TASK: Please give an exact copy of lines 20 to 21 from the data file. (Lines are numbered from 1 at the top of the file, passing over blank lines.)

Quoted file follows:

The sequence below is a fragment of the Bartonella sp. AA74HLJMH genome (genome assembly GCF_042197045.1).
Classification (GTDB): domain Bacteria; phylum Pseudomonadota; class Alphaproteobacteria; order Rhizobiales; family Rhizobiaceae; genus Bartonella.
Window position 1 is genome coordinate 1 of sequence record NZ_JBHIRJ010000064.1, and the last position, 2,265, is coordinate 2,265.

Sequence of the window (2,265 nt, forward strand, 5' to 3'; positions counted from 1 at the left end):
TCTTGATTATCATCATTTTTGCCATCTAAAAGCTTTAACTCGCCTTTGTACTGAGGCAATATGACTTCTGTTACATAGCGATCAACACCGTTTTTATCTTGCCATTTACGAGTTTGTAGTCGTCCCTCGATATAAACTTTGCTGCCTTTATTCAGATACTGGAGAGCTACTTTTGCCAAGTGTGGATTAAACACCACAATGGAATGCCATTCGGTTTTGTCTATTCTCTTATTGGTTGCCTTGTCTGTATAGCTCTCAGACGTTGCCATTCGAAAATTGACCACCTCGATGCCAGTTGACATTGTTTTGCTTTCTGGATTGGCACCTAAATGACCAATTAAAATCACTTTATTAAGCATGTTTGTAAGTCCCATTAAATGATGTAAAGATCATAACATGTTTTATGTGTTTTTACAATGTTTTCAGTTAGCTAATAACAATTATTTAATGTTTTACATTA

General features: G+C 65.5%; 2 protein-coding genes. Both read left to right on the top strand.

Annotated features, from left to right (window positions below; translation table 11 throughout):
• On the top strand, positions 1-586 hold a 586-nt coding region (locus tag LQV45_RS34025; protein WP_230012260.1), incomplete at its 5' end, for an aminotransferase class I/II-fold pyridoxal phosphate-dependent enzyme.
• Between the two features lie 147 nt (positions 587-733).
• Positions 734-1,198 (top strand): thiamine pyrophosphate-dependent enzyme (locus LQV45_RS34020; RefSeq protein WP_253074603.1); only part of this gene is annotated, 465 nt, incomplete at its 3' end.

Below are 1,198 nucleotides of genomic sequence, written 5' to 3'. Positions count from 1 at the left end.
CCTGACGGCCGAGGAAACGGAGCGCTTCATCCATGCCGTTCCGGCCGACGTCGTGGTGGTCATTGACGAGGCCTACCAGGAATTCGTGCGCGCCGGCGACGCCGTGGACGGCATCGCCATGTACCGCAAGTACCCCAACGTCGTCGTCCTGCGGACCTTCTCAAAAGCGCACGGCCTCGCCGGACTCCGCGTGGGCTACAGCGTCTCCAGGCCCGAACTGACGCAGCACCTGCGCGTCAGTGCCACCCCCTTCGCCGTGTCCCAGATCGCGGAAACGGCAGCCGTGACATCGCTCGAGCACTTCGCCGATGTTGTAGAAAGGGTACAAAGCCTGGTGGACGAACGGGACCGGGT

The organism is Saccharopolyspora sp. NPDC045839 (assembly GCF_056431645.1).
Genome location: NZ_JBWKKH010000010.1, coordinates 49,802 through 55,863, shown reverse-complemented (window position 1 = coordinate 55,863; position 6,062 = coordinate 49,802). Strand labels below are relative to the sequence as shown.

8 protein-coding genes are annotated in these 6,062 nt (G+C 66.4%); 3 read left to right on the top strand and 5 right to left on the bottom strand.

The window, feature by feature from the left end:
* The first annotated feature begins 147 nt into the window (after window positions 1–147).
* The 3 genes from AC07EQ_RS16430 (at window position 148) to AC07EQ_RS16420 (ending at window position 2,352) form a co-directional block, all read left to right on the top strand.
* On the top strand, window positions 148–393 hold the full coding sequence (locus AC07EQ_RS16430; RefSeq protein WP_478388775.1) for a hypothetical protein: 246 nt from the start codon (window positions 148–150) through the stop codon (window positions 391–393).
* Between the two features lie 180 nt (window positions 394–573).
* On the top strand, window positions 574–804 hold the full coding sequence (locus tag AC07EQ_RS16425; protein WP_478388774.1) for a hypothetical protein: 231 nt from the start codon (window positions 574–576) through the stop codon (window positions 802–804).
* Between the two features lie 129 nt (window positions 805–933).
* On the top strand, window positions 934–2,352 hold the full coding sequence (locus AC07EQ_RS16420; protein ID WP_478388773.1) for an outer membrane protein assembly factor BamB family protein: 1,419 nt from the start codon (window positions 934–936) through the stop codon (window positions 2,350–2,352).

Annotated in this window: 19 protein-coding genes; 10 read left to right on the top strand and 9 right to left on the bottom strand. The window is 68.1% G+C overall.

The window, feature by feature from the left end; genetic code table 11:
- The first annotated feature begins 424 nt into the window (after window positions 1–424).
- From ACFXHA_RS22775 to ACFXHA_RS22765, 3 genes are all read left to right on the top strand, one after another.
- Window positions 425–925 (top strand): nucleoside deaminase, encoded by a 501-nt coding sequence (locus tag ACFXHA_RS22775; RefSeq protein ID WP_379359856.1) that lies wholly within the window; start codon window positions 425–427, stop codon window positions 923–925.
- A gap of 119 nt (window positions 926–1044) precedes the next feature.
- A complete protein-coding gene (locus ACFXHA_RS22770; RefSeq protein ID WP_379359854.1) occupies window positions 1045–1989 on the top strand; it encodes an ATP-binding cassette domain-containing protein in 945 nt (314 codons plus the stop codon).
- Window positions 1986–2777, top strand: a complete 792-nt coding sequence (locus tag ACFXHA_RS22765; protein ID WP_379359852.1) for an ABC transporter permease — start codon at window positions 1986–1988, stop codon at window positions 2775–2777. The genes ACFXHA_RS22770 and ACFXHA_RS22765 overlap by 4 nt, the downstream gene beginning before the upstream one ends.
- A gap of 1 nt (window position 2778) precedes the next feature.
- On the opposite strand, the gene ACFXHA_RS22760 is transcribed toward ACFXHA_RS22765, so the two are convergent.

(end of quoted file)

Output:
* Between the two features lie 180 nt (window positions 394–573).
* On the top strand, window positions 574–804 hold the full coding sequence (locus tag AC07EQ_RS16425; protein WP_478388774.1) for a hypothetical protein: 231 nt from the start codon (window positions 574–576) through the stop codon (window positions 802–804).